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Special Report
Transcripts for Section 3 of Episode 53

10:10Doctors, nurses, psychologists, pharmacists and medical scientists have a special duty to try and heal the sick and save lives. We all believe that they do not take sides and are above politics, but during the apartheid era there were health workers who colluded with the state, often turning a blind eye to police brutality and torture. This past week the Truth Commission had a special hearing in Cape Town highlighting some of the human rights violations committed in South Africa’s medical profession in the past.Full Transcript and References
10:43‘The Oath Violated: Health and Apartheid, Report by Rene Schiebe.’ // The death in detention of Steve Bantu Biko, the father of Black Consciousness in South Africa was referred to repeatedly at the TRC’s health hearing this week as the tragedy which marks one of the darkest, most shameful chapters in this country’s medical history. Full Transcript and References
11:13Biko was placed in detention on the 19th of August 1977. By the 7th of September as a result of interrogation and torture by the Eastern Cape security police Biko was said to be unresponsive and acting strangely. Port Elizabeth district surgeon doctor Ivor Lang found the detainee lying on a mat, manacled to a metal grill. There were cuts and bruises on Biko’s face and body. Doctor Lang did not ask how the injuries had been sustained, but at the request of the security police he wrote a false medical certificate stating that he’d found no evidence of abnormality on the patient. The following day in the presence of his superior, Doctor Benjamin Tucker, Doctor Lang again examined Biko, this time while Biko lay on a mat soaked with urine. Full Transcript
12:10After tests showing brain injury the doctors authorised the patient’s return to the police cells. On the 11th of September the patient collapsed. The doctor accepted police refusal to transfer to hospital and agreed to mister Biko’s transfer 750 miles to Pretoria at the back of a Land Rover on the floor.Full Transcript and References
12:39On the 12th of September six hours after arriving in Pretoria Steve Biko died on a stone floor in Pretoria Central Prison.Full Transcript
12:47Steve Biko was a medical student and under ordinary circumstances he would today have been a practicing doctor. His legacy to South African medicine has to be thoroughgoing correction of those issues in this story that might conceivably ever allow it to happen again. // Peter, thank you very much and I’d like to add my voice to yours in apologising to Mrs. Biko and her family. Although I’m very proud to be a doctor I can never listen to or read the chronology of Steve Biko’s death without feeling a deep sense of shame.Full Transcript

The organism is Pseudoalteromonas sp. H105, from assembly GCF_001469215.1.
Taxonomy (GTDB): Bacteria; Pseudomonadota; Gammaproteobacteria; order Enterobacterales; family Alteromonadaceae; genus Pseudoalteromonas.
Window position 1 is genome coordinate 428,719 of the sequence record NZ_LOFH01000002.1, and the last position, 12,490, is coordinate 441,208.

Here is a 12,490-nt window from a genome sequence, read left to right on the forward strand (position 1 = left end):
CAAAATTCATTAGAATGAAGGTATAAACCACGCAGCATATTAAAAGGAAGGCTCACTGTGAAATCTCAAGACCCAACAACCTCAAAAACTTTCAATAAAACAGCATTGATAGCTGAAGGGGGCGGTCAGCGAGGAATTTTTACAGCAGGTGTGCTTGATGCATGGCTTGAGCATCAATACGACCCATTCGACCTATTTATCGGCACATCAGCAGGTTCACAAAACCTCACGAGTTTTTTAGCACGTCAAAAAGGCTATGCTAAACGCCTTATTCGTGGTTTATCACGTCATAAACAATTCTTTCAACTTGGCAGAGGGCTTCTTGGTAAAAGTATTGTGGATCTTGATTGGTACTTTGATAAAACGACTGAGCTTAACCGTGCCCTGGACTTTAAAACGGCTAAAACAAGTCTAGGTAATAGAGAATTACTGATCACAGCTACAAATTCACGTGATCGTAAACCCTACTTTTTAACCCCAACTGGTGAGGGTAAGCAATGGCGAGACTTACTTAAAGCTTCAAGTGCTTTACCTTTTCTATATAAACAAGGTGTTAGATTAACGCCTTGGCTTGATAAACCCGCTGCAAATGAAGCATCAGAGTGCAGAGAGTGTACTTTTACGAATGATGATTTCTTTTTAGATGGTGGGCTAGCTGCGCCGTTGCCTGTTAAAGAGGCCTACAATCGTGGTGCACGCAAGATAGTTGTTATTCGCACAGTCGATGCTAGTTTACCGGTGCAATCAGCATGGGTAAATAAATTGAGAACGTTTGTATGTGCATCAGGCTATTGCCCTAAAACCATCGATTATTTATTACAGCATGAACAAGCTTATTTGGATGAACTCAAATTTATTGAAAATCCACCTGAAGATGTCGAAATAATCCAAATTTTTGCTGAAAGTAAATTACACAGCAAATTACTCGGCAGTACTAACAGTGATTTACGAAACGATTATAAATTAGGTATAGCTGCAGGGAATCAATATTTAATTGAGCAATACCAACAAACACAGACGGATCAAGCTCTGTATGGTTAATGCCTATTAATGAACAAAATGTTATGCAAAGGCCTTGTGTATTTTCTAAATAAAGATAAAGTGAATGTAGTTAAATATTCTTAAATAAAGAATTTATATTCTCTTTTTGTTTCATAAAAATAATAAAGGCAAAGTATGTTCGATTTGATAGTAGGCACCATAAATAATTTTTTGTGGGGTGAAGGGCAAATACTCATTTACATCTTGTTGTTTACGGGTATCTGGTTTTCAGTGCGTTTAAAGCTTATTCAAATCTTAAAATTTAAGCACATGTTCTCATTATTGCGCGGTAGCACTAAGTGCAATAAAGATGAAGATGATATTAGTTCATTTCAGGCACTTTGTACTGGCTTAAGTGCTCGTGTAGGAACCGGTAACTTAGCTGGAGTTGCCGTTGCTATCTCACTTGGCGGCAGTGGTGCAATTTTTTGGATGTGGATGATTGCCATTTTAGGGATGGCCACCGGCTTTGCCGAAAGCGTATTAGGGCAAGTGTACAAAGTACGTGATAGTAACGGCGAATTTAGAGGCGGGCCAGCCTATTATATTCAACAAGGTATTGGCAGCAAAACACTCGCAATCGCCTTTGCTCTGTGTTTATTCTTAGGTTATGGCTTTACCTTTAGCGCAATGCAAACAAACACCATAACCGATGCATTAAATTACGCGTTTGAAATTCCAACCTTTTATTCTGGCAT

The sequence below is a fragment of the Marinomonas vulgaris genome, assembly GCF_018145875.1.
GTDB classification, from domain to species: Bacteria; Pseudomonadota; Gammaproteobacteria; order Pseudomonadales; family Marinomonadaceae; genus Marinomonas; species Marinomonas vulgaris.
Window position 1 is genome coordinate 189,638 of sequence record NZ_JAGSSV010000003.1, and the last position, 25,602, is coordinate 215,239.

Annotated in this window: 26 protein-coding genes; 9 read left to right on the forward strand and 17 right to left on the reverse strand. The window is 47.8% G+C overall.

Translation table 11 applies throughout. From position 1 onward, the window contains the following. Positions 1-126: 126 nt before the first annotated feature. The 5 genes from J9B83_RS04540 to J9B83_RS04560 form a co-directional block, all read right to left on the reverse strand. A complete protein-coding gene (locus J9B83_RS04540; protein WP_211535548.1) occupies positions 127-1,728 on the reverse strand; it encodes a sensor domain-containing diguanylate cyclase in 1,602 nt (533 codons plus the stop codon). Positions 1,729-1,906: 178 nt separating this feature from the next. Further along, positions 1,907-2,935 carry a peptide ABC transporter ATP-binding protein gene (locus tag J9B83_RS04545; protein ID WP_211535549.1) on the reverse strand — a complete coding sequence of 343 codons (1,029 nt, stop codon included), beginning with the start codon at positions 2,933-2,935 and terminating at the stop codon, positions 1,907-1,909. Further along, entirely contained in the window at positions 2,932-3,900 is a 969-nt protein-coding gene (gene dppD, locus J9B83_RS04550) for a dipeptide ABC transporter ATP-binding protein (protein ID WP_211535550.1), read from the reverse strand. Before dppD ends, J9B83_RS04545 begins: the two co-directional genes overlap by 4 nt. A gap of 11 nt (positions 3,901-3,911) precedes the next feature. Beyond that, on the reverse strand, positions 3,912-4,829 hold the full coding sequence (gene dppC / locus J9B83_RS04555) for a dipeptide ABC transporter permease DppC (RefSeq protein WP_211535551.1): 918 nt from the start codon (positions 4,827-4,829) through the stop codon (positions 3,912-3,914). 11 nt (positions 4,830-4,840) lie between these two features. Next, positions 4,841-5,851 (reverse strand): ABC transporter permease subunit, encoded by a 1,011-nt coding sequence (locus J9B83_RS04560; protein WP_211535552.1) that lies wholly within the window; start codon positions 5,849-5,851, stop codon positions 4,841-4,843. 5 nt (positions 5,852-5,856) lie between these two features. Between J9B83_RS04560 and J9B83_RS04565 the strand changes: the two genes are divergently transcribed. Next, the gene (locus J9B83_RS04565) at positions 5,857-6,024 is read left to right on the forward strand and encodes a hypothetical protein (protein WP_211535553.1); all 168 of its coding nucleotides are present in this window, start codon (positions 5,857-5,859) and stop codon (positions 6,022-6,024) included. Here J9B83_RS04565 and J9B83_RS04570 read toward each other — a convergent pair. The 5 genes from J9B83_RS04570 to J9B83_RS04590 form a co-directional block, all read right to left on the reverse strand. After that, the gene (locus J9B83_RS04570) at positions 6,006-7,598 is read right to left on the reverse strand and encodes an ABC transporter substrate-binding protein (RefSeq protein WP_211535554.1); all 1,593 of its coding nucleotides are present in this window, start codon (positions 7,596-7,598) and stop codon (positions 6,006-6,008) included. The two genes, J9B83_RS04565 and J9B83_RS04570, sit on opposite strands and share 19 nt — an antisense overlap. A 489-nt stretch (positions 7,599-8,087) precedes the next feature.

13:32The Commission also heard the humiliating story of Elda Bani, a 50 year old political activist and diabetic who was denied proper medical care before she died in detention in and Eastern Cape prison in 1987.Full Transcript and References
13:47Her medical reality was denied by health professionals. She had severe insulin dependent diabetes and she was told to eat sweets and take sugar. Her treatment was withdrawn at the time that she needed the most assistance. She was left in a coma for days before her death.Full Transcript
14:12They say that we have tried everything we could for Elda Bani’s health but she has passed away. We asked. Where? Was she in hospital or here in prison? They did not answer that question. Full Transcript
14:33A number of health organisations, such as the South African Medical and Dental Council and the Medical Association of South Africa also made submissions to the TRC, but the submission made by the South African Medical Service was slammed by the TRC. // We have to face our past. The omission at the centre of this submission is the complete silence around the war in which the SADF was involved.Full Transcript
15:07A former medic in the SA Medical Service this week broke his silence about his involvement in the war. // The first time I ever put a stitch into a person or the first time I ever gave anybody an injection was at Tembisa hospital. As medics we were sent there on Friday and Saturday evenings to practice on people because quite frankly it didn’t matter if we made a mistake because they were black people. And many mistakes were made.Full Transcript and References
15:38TRC Commissioners emphasize that this week’s health hearing was just a small step in a long process of healing, which should be followed up by the medical profession and human rights organisations. // If we achieve anything through this process I do hope that we insure that human beings are never again treated like animals and like non people the way Steven Biko was.Full Transcript
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